Originally Posted by chewy4
The one thing that I have trouble with that is that I'm guessing on the +/- dB parts of the EQ. I don't really get how to interpret it, it says that some parts go as much as -16dB but that would obviously sound ridiculous if I had an EQ bumped up that much.
The headphones I have don't really rely on a seal or anything though, would a dummy head still be completely necessary?
Hmm... that sounds like the wrong problem to be having when you're about to embark on this kind of project.
Yes, for accurate measurements you need a dummy head, with outer and inner ear components. Otherwise, there's really no point. You also need to study up on why headphones should NOT have flat response. Until you have a good understanding in hand, this is probably not the project to undertake. But there's already good data, so you shouldn't need to measure anything to achieve your goal.
If you are finding the need to EQ your headphones in the first place, that shows a lack of satisfaction for how they sound now, and a desire to improve them.
Let's break the project down this way. Assuming the response of your headphones is somehow not ideal. There are two questions to be answered.
1. What is the response of your headphones?
2. What is the ideal response for any headphones?
3. What is the inverse EQ curve needed to compensate for your headphones variance from the ideal?
4. How can you apply that curve accurately?
Since your headphones always operate into the acoustic system of the ear, there is no point in measurements make without that acoustic system. All headphones of all designs always operate into the acoustic system of the outer ear and inner ear. No exceptions. So any measurements made without that system won't reflect their true performance. To answer the first question, you need good measurement data. If you can't take it yourself, you need to access that taken by someone else with the proper equipment. Hence, my suggestion of the graphs from headphone.com. You need to read them carefully, it's all there.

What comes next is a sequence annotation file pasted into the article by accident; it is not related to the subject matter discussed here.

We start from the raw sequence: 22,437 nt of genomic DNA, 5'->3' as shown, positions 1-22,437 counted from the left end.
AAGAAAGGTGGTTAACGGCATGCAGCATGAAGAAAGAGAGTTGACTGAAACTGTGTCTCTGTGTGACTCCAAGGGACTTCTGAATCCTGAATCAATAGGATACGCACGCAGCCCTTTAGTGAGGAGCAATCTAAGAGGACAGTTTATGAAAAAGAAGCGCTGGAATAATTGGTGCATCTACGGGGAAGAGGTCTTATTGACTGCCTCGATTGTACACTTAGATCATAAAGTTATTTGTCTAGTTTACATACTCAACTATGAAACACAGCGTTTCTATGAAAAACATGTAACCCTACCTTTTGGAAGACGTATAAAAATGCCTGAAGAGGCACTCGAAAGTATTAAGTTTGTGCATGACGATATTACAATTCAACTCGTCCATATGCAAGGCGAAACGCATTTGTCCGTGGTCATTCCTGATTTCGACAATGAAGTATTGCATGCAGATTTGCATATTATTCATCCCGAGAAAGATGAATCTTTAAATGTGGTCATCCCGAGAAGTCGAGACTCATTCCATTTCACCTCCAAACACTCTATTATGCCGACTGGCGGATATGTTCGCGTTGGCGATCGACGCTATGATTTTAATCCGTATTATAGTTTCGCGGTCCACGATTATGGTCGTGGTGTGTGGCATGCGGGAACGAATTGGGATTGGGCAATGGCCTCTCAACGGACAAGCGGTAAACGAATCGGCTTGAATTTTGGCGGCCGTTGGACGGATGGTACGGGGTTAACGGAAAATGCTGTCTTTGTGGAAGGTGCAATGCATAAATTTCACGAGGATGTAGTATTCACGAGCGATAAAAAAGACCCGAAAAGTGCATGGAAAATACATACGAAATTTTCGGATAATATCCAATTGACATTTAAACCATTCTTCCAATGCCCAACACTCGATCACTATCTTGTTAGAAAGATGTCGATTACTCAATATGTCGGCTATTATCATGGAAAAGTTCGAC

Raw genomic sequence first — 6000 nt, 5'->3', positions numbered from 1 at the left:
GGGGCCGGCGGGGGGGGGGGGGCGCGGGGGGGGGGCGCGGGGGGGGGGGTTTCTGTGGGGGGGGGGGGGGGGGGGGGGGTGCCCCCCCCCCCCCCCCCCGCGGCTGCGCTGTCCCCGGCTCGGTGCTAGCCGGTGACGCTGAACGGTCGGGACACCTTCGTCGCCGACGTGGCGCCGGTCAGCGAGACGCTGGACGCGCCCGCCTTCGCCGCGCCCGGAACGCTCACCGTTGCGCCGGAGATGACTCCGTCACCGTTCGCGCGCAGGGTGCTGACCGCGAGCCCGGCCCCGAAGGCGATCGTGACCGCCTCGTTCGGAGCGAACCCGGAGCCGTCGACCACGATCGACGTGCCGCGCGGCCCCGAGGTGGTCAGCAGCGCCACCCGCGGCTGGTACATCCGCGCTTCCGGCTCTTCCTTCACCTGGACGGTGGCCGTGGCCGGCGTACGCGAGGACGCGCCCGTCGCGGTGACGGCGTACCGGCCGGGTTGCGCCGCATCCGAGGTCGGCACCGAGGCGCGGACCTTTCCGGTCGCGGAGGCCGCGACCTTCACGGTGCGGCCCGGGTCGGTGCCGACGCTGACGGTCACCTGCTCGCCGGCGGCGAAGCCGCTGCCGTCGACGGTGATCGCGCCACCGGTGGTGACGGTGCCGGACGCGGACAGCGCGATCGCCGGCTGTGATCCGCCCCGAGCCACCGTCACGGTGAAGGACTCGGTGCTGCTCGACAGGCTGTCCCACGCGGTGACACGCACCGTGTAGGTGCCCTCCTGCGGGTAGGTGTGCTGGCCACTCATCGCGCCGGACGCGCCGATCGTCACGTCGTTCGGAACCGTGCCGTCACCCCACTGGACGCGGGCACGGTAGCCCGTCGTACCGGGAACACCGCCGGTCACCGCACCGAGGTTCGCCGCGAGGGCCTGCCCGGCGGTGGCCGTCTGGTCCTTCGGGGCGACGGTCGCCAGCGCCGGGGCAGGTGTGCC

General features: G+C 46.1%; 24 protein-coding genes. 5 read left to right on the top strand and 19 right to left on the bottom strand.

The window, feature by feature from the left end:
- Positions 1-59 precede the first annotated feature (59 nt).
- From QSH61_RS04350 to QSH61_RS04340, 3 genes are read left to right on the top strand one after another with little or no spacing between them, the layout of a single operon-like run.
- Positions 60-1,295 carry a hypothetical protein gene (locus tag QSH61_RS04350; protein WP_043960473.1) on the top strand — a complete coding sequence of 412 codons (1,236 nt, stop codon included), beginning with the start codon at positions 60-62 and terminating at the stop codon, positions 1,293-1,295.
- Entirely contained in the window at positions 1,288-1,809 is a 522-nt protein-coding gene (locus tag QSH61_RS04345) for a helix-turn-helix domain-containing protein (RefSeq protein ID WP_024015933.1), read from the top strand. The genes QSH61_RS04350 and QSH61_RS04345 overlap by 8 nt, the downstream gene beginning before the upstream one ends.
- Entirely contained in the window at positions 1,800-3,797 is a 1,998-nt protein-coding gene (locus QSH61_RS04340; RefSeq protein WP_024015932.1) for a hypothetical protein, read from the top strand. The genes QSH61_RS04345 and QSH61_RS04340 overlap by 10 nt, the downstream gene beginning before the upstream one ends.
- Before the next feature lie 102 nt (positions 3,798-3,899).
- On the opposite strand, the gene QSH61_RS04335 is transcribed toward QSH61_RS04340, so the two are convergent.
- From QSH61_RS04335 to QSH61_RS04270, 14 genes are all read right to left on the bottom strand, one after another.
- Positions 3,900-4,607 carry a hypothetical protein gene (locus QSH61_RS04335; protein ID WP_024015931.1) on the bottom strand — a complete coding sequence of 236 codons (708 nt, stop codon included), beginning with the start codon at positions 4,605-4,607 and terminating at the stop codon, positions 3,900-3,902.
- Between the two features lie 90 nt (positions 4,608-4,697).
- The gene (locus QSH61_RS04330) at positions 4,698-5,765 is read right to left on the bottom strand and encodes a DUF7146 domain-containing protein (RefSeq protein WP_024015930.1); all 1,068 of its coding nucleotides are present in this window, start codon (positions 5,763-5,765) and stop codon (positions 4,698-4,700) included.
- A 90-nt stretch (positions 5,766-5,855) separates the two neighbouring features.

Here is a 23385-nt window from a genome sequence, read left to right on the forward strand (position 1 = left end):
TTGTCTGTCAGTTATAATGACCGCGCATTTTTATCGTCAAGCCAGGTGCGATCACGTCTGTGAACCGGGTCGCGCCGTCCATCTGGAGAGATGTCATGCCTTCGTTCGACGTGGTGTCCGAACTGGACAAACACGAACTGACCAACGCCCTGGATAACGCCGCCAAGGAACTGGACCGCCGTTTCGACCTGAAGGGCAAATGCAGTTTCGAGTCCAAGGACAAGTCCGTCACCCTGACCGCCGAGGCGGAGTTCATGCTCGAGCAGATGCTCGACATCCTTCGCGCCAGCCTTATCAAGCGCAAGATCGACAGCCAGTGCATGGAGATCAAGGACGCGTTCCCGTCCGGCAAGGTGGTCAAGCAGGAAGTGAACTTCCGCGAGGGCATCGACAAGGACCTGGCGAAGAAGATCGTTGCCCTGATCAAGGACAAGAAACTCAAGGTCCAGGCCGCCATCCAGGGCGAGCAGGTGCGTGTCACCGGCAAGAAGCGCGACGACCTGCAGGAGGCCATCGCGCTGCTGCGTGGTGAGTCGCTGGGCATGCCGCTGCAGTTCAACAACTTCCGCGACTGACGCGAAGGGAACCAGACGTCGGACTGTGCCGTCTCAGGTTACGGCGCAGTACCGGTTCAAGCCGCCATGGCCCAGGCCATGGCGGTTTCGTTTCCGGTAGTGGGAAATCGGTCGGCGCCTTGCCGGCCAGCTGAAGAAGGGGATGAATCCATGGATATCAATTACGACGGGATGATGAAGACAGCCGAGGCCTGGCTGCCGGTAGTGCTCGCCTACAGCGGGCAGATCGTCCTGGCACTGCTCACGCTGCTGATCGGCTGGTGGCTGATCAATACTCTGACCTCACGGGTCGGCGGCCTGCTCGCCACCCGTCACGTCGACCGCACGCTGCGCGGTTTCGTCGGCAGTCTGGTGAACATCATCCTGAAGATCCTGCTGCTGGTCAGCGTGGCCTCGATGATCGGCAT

Answering the second question is much harder. Unless you can find something published from scientific research, all we have is the general idea that the ideal response contains a bass boost to make up for the lack of large sound waves striking the entire body, and a treble roll-off to compensate for the close proximity of the drivers to the ear. How much, though? One way to get a feel for what others seem to prefer is to take the response data from several high-end, top rated headphones and average them. You probably only need a data point every 1/3 octave, perhaps less, for a general trend. What you'd have then is an average response that some very learned designers have all agreed on. If you average enough good headphone data, that would make a fine target curve for some less than ideal headphones. In actual fact, averaging wouldn't be the best way to combine those measurements, but you can at least do it on a spreadsheet.
Now you have the response of your headphones, and the averaged response of "great" headphones of the world. If you subtract yours from theirs you'll have the difference that you need to correct for with your equalizer. Invert that curve and you'll have the target for your equalizer's response (not the total response, just that of the EQ needed to pull your headphones to the average target). The equalizer you'll need will be a multi-band full parametric, as you'll need to adjust gain, frequency and Q to hit the curve well. But the key is, you need a way to either plot or predict, exactly, the actual response of the equalizer. That's why a graphic wouldn't work, the curve you see represented by the controls isn't close enough to reality. Match the actual equalizer's response to the desired correction curve, and you'll be fairly close to the target curve you derived in question 2.
And...when you're done...you won't have headphones that sound exactly like the average high-end ones anyway because there are internal resonances that EQ will not address. EQ deals with response, and to a lesser extent, phase, but can't deal with ringing or resonances that carry on in time. The technique you'll use here is essentially time-blind. But probably as close as practical.